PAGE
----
The Taliban launched a deadly suicide attack at the governor’s compound in the northern province of Takhar today, killing the police chief for northern Afghanistan and the provincial chief of police, and wounding the governor of the province and ISAF’s northern commander.
The attack took place as top Afghan and Coalition leaders in the north were meeting at the governor’s compound in the city of Taloqan, the provincial capital of Takhar.
The suicide bomber killed General Dawood Dawood, the top commander for the Afghan National Police in the north; Mawlawi Shah Jahan, the chief of police for Takhar province; the governor’s secretary; and a security guard, according to TOLONews. Two German soldiers were also killed, and Major General Markus Kneip, Regional Commander North for the International Security Assistance Force, was wounded in the attack, The Associated Press reported. The governor of Takhar was also wounded.
Ten Afghans and an unknown number of Coalition soldiers were also reported to have been wounded in the attack. Many of those wounded are said to have suffered serious burns. The extent of General Kneip’s injuries have not been disclosed. ISAF has only confirmed that Kneip “was not killed in the blast,” an official told Reuters.
The Taliban claimed the attack in Takhar and said the purpose of the strike was to assassinate Afghan leaders who commanded operations in the north. Taliban spokesman Zabiullah Mujahid made the claim to The Associated Press. In s statement release on its propaganda website, Voice of Jihad, the Taliban claimed the attack was carried out by a “resident of Takhar” named Mujahid Amad-ud-Din.
Over the past seven months, the Taliban have assassinated two other senior leaders in the Afghan north. In October 2010, a Taliban suicide bomber killed Kunduz Governor Muhammad Omar as he worshiped in a mosque in Takhar province. Omar had been vocal in his opposition to the Taliban, and had consistently warned of the spread of the Taliban and allied terror groups in the Afghan north. And in March, a suicide bomber killed General Abdul Rahman Sayedkhili, the provincial chief of police for Kunduz.
Today’s attack is the latest in the Taliban’s so-called Badar spring offensive. On May 22, a suicide assault team attacked a police headquarters in Khost, killing six people in a battle that lasted for several hours. On May 21, a Taliban suicide bomber killed six people in the cafeteria of a Kabul hospital used by Afghan forces. Other major Taliban attacks in the last two weeks include an ambush that killed 35 road workers and guards in Paktika; a suicide attack that killed 13 people in Nangarhar; an IED attack that killed eight US soldiers in Kandahar, and another IED attack that killed four ISAF troops in the south.
Background on the Taliban’s spring offensive
The Taliban are seeking to roll back Afghan and Coalition gains made in the southern provinces of Helmand and Kandahar over the past year, as well as to reinforce the perception that Taliban forces can strike in all areas of Afghanistan. The Taliban are also trying to break the will of the Afghan security forces as well as intimidate local Afghans.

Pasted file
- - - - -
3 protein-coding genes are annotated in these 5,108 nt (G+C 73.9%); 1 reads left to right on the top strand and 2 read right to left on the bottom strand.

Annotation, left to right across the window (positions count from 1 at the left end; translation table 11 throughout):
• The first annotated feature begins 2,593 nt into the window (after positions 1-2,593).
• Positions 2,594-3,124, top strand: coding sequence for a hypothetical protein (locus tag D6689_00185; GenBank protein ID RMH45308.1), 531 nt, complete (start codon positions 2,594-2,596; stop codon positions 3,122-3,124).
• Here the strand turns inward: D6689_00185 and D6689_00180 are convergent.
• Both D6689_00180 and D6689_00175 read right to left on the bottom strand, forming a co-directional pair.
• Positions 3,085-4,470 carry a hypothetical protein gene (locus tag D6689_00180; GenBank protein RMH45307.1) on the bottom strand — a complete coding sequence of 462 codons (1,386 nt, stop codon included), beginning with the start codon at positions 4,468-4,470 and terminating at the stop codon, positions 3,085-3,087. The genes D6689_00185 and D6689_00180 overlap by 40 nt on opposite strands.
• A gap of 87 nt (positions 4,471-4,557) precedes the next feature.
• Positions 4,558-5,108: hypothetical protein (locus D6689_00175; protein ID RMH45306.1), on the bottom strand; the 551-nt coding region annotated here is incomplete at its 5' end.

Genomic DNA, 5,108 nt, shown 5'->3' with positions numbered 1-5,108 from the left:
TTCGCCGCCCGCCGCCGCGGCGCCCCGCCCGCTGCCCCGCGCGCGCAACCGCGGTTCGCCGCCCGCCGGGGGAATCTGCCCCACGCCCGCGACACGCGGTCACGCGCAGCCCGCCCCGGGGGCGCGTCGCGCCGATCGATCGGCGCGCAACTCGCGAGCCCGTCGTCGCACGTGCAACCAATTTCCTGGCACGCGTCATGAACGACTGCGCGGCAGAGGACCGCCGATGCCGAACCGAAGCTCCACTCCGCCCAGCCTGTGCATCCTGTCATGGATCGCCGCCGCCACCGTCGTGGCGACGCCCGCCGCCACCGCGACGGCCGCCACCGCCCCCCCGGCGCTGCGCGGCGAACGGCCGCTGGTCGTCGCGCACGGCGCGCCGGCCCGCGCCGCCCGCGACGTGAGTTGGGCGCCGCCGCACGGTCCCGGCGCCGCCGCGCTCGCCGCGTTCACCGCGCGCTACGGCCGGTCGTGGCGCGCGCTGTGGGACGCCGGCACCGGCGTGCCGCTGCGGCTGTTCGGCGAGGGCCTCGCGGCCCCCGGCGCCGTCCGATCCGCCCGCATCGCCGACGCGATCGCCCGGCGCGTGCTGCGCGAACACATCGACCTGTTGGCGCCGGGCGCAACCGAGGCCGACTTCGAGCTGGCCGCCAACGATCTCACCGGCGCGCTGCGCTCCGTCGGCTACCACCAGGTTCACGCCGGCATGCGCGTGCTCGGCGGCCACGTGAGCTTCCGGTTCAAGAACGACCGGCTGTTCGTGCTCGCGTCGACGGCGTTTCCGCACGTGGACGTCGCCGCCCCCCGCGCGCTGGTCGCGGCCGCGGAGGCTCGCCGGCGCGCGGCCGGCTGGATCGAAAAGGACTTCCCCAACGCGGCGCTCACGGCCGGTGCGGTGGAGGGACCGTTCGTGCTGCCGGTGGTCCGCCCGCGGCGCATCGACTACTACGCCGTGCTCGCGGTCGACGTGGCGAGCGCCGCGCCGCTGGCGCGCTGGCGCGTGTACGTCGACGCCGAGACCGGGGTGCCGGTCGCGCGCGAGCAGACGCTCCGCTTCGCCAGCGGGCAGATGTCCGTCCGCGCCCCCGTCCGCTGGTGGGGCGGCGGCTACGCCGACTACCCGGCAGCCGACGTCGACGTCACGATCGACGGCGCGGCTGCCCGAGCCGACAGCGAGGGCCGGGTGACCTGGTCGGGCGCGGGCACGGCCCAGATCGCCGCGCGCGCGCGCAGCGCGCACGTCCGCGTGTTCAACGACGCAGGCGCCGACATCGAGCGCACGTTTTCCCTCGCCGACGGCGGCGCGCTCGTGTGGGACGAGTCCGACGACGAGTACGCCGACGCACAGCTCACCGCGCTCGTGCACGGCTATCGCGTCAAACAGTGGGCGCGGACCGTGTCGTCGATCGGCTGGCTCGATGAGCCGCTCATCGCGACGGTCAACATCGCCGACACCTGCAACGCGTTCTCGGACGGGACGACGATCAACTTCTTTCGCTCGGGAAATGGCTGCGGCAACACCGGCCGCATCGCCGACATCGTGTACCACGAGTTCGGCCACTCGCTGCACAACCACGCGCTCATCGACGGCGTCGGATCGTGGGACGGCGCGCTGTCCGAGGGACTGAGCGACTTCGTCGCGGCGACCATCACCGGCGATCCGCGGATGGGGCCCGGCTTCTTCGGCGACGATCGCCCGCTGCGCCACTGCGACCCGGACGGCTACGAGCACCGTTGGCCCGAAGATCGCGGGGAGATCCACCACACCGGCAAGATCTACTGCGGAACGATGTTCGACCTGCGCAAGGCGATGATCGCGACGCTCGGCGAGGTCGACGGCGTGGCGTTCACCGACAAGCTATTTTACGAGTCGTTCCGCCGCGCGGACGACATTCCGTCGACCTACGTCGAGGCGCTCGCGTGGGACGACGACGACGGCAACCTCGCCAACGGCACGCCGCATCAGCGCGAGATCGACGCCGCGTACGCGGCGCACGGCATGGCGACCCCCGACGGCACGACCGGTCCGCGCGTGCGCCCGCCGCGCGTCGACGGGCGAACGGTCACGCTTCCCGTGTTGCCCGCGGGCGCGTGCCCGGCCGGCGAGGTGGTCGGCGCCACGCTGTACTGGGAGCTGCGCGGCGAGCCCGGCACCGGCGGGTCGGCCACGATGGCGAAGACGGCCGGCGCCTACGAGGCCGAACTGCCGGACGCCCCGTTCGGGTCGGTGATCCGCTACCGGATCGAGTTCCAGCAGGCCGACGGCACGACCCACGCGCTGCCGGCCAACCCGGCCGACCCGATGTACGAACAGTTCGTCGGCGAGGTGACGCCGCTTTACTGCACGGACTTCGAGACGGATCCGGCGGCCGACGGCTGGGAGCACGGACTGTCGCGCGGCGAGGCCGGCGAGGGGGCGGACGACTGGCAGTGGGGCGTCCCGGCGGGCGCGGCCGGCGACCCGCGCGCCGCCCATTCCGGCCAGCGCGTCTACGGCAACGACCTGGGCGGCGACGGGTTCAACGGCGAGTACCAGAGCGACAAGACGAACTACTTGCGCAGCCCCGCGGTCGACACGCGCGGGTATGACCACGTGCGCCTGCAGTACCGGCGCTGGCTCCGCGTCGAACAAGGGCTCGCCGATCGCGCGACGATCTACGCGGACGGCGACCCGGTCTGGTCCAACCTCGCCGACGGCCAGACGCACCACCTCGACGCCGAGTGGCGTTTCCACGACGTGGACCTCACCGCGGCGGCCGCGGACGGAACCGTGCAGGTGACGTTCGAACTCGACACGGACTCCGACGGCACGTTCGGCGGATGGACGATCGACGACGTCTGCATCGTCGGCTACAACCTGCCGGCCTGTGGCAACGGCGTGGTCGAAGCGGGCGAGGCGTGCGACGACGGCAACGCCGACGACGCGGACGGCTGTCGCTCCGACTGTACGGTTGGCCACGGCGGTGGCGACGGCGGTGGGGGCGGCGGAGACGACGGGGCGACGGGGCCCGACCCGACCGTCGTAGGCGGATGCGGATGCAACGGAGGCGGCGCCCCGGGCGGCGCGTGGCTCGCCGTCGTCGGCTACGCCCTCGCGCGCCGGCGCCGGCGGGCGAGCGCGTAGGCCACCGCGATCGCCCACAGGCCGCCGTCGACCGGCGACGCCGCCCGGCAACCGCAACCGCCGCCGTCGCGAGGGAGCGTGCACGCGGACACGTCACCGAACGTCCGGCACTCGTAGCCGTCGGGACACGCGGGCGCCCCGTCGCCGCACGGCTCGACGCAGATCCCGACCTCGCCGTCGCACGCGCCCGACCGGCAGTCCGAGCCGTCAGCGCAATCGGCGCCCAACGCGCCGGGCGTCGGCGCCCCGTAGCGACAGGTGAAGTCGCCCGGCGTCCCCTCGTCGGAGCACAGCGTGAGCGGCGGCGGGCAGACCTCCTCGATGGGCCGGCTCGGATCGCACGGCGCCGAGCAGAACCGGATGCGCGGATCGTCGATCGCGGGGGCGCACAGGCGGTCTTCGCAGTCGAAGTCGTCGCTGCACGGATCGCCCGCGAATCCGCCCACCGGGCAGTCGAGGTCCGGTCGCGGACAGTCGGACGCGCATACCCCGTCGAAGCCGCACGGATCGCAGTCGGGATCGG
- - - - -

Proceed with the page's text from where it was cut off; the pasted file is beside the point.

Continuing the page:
In their announcement of the Badar offensive, the Taliban said the primary targets would be “foreign invading forces, members of their spy networks and (other) spies, high-ranking officials of the Kabul Puppet Administration, both military and civilian, members of the cabinet, members of the parliament, Heads of foreign and local companies working for the enemy and contractors.” The Afghan High Peace Council was also singled out.
The Taliban said Badar would focus on “military centers, places of gatherings, airbases, ammunition and logistical military convoys of the foreign invaders in all parts of the country.” Their tactics would include “group and martyrdom seeking attacks,” or suicide attacks and assaults; “group offensives,” or massed assaults; “city attacks,” ambushes, and IED attacks.
The Taliban also said that “strict attention must be paid to the protection and safety of civilians during the spring operations by working out a meticulous military plan.”
The Taliban maintain they have no shortage of suicide bombers to carry out attacks. In April, a commander in the Pakistani Taliban claimed that more than 1,000 suicide bombers train at camps in the Mir Ali area of North Waziristan.
The Pakistani government refuses to strike the terror groups in North Waziristan despite the known presence of al Qaeda and other foreign terrorist organizations in North Waziristan, as well as requests by the US that action be taken against these groups. The Pakistani military has indicated that it has no plans to take on Hafiz Gul Bahadar, a senior Taliban commander in North Waziristan, or the Haqqani Network, which is also based there. Bahadar and the Haqqanis are considered “good Taliban” by the Pakistani military establishment as they do not carry out attacks inside Pakistan. Yet Bahadar, the Haqqanis, and other Taliban groups openly shelter groups that carry out attacks in Pakistan and Afghanistan.
Bill Roggio is a Senior Fellow at the Foundation for Defense of Democracies and the Editor of FDD’s Long War Journal.